This brings us to the "big" puzzle. To specify the logic an refer to

any structure I want, I need to define the largest of these

hierarchies: a hierarchy that includes all truths of mathematics.

Unfortunately, Tarski's undefinability theorem presents a roadblock to

this project: If I can use logic L to define a hierarchy H, then H

will necessarily fail to include all truths of L. To describe the

hierarchy of truths for L, I will always need a more powerful language

L+1. Tarski proved this under some broad assumptions; since Tarski's

theorem completely blocks my project, it appears I need to examine

these assumptions and reject some of them.

I am, of course, not the first to pursue such a goal. There is an

abundant literature on theories of truth. From what I've seen, the

important potential solutions are Kripke's fixed-points, revision

theories, and paraconsistent theories:

http://en.wikipedia.org/wiki/

http://plato.stanford.edu/

http://en.wikipedia.org/wiki/

All of these solutions create reference gaps: they define a language L

that can talk about all of its truths, and therefore could construct

its own hierarchy in one sense, but in addition to simple true and

false more complicated truth-states are admitted that the language

cannot properly refer to. For Kripke's theory, we are unable to talk

about the sentences that are neither-true-nor-false. For revision

theories, we are unable to talk about which sentences have unstable

truth values or multiple stable truth values. In paraconsistent logic,

we are able to refer to sentences that are both-true-and-false, but we

can't state within the language that a statement is *only* true or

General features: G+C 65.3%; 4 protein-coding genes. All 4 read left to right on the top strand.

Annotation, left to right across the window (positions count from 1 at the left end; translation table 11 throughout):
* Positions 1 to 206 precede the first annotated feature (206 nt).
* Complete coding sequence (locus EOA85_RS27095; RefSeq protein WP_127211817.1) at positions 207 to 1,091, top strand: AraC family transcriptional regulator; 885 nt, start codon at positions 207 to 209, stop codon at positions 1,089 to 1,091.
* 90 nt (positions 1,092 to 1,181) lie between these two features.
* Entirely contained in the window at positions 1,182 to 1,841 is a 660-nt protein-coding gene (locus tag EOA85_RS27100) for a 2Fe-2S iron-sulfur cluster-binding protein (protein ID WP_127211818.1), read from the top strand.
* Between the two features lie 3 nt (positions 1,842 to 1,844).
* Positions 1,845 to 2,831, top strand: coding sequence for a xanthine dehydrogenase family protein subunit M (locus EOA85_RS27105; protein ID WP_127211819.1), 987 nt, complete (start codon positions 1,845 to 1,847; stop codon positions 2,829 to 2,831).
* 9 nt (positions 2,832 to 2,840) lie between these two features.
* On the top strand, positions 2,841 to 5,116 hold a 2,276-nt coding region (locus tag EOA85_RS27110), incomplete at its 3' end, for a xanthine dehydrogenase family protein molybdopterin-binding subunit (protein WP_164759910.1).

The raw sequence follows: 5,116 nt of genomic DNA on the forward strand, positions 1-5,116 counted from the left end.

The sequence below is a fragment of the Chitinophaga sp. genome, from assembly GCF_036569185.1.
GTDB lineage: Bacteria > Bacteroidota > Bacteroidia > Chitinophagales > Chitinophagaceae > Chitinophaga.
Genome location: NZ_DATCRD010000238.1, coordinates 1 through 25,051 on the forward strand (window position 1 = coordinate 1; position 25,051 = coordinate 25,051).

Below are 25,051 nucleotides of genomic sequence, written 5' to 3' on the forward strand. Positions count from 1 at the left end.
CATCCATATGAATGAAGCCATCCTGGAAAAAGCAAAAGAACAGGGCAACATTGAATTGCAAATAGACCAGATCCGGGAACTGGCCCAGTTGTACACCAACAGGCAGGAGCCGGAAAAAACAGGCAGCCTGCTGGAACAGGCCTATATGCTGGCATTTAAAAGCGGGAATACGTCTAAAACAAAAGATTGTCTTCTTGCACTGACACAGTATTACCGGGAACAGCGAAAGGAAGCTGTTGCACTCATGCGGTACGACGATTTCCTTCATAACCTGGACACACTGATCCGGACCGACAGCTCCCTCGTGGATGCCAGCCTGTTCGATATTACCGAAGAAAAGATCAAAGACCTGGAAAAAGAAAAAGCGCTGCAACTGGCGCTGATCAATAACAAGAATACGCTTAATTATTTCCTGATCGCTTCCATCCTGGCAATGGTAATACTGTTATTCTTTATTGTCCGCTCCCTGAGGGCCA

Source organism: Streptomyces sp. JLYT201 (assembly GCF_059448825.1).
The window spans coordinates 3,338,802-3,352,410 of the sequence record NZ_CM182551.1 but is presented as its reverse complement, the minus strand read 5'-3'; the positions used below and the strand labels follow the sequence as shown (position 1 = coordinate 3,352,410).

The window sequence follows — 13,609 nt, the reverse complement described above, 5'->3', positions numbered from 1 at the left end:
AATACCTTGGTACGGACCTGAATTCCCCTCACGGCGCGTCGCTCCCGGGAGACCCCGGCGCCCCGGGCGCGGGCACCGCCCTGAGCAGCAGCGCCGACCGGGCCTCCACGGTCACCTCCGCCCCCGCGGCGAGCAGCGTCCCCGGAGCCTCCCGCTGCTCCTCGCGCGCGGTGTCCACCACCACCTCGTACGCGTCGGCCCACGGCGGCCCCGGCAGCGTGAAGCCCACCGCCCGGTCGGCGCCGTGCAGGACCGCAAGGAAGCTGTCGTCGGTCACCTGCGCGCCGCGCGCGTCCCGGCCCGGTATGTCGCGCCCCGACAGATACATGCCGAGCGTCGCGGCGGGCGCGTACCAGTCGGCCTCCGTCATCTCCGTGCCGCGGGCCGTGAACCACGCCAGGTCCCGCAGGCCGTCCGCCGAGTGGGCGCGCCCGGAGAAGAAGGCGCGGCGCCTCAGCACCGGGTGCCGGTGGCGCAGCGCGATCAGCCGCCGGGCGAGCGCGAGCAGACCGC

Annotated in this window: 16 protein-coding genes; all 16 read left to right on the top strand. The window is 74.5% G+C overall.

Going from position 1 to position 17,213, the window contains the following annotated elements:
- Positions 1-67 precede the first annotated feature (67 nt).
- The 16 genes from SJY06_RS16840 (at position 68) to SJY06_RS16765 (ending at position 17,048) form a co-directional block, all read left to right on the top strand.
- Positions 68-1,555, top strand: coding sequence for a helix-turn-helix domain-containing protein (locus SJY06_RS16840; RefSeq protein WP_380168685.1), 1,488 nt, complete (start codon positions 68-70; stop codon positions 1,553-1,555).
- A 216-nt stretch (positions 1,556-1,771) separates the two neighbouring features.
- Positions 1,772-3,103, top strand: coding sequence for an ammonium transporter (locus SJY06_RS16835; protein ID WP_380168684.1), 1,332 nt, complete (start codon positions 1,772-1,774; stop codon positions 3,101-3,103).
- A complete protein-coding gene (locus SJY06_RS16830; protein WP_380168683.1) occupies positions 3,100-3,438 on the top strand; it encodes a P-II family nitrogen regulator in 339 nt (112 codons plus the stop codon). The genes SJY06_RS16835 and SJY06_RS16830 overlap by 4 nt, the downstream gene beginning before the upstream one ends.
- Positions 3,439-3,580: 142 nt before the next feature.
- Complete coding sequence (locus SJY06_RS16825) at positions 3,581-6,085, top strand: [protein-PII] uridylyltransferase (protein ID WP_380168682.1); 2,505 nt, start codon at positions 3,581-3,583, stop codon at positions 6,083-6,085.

*only* false (to my knowledge; paraconsistent theory is not my strong

suit). So using these three theories, if we want a hierarchy that

defines all the truth value *combinations* within L, we're still out

of luck.

As I said, I'm also interested in the notion of probability. I

disagree with Solomonoff's universal distribution

(http://en.wikipedia.org/wiki/

the universe is computable. I cannot say whether the universe we

actually live in is computable or not; however, I argue that,

regardless, an uncomputable universe is at least conceivable, even if

it has a low credibility. So, a universal probability distribution

should include that possibility.

I also want to know exactly what it means to measure a probability. I

think use of subjective probabilities is OK; a probability can reflect

a state of belief. But, I think the reason that this is an effective

way of reasoning is because these subjective probabilities tend to

converge to the "true" probabilities as we gain experience. It seems

to me that this "true probability" needs to be a frequency. It also

seems to me that this would be meaningful even in universes that

actually happened to have totally deterministic physics-- so by a

"true probability" I don't mean to imply a physically random outcome,

though I don't mean to rule it out either (like uncomputable

universes, I think it should be admitted as possible).

Well, I think that is about it. For now.